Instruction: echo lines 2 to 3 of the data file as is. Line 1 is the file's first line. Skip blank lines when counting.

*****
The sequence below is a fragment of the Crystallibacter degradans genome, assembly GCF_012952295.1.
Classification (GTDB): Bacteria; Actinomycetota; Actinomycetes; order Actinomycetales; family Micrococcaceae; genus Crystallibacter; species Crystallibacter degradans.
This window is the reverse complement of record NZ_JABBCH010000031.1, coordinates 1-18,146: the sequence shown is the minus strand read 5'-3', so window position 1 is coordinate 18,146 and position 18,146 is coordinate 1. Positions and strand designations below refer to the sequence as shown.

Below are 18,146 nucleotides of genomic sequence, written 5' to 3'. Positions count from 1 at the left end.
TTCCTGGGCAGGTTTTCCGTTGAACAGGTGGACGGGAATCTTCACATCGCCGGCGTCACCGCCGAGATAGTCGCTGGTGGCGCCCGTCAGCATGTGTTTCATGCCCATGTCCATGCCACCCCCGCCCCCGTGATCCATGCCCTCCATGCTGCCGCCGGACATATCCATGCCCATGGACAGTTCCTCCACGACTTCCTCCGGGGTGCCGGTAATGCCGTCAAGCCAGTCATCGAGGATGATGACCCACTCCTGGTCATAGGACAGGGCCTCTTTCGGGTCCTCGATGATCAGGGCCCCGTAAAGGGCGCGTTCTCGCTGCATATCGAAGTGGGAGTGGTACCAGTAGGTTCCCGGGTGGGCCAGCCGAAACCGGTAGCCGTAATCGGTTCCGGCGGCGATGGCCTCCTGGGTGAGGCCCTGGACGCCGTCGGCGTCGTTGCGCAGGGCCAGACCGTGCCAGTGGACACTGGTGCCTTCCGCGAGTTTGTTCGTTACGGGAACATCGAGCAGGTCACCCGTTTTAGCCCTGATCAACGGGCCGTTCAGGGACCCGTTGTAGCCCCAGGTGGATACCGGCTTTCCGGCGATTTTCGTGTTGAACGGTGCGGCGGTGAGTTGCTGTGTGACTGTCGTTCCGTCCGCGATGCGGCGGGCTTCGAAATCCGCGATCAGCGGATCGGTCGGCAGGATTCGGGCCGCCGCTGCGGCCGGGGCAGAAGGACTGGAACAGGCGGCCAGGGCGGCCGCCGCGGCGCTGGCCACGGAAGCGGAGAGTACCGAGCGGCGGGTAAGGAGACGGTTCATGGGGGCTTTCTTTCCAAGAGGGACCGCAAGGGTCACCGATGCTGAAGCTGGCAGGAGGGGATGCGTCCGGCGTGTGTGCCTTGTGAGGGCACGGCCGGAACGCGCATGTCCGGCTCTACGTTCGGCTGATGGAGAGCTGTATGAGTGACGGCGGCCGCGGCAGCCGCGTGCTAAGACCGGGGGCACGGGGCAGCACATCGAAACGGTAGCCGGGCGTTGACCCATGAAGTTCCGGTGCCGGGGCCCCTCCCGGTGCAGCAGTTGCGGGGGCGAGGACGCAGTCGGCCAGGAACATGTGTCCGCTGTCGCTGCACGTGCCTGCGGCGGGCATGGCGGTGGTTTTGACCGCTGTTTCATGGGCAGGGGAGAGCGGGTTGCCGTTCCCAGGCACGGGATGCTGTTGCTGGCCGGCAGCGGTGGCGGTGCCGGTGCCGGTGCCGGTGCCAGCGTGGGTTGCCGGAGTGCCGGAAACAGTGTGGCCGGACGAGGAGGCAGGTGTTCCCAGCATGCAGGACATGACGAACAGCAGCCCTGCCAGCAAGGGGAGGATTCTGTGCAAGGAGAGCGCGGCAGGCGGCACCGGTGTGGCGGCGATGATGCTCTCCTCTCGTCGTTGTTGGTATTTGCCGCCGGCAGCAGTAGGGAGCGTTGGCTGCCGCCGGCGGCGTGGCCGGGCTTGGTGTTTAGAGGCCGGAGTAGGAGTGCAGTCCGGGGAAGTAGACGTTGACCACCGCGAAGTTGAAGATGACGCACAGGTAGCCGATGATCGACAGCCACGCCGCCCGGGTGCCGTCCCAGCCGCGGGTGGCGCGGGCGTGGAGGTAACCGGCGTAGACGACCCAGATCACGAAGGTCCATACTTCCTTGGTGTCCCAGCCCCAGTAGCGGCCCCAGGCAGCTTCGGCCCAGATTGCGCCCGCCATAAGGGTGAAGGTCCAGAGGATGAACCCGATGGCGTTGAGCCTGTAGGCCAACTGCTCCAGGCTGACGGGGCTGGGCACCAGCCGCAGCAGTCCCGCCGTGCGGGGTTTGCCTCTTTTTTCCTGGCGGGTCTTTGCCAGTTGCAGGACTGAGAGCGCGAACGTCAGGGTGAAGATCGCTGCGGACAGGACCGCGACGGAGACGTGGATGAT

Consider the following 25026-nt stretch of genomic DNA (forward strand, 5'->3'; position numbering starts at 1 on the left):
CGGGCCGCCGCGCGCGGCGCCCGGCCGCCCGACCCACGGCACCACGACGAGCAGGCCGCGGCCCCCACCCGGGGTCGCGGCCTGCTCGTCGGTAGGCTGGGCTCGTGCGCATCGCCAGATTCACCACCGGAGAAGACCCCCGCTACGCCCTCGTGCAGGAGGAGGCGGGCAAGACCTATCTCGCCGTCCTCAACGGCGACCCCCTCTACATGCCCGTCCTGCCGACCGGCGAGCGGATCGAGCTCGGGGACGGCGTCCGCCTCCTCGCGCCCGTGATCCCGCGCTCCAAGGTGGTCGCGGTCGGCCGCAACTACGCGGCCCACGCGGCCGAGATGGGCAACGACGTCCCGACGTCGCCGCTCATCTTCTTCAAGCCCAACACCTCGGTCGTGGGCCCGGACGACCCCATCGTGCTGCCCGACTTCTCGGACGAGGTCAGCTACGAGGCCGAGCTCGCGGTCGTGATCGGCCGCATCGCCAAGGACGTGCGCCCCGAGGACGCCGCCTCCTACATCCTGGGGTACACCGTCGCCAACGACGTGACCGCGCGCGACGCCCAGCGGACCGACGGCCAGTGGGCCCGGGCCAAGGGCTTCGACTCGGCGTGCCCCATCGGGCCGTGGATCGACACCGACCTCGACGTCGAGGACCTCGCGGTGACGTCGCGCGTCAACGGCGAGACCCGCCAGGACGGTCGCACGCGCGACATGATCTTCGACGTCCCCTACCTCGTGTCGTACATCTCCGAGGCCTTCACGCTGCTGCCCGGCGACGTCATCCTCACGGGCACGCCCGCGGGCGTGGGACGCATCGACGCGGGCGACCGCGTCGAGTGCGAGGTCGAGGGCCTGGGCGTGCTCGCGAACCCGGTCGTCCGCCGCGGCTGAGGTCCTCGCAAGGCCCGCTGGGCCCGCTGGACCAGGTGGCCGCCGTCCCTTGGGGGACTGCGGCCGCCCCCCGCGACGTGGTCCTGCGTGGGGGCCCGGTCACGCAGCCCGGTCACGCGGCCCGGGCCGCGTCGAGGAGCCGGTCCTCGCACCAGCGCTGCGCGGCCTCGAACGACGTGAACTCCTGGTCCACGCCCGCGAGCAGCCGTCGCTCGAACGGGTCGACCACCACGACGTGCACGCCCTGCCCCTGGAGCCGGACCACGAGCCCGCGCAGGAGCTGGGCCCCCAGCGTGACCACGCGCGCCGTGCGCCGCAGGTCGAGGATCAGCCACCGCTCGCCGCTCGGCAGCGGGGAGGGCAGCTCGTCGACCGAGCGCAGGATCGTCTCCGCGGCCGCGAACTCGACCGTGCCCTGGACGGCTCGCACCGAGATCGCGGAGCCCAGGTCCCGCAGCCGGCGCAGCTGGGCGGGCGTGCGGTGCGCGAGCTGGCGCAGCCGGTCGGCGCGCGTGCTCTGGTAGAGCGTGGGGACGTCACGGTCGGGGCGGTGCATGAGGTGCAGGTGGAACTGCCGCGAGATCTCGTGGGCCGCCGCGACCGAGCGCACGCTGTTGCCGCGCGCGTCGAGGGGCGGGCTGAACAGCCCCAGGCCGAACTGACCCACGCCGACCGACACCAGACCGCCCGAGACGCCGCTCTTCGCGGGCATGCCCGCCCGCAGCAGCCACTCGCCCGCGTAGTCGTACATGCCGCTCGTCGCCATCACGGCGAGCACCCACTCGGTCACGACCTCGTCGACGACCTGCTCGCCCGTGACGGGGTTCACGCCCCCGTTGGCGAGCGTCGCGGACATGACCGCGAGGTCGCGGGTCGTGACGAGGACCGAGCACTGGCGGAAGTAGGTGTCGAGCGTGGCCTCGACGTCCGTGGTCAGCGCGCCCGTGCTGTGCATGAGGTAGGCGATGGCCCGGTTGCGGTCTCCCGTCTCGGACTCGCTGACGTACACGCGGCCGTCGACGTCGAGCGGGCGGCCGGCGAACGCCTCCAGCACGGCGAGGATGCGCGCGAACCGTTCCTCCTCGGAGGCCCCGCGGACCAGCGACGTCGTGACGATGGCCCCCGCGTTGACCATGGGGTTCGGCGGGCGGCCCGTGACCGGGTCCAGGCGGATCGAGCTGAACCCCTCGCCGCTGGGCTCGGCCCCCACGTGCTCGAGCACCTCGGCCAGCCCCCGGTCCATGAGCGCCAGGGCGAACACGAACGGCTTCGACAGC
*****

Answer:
Classification (GTDB): Bacteria; Actinomycetota; Actinomycetes; order Actinomycetales; family Micrococcaceae; genus Crystallibacter; species Crystallibacter degradans.
This window is the reverse complement of record NZ_JABBCH010000031.1, coordinates 1-18,146: the sequence shown is the minus strand read 5'-3', so window position 1 is coordinate 18,146 and position 18,146 is coordinate 1. Positions and strand designations below refer to the sequence as shown.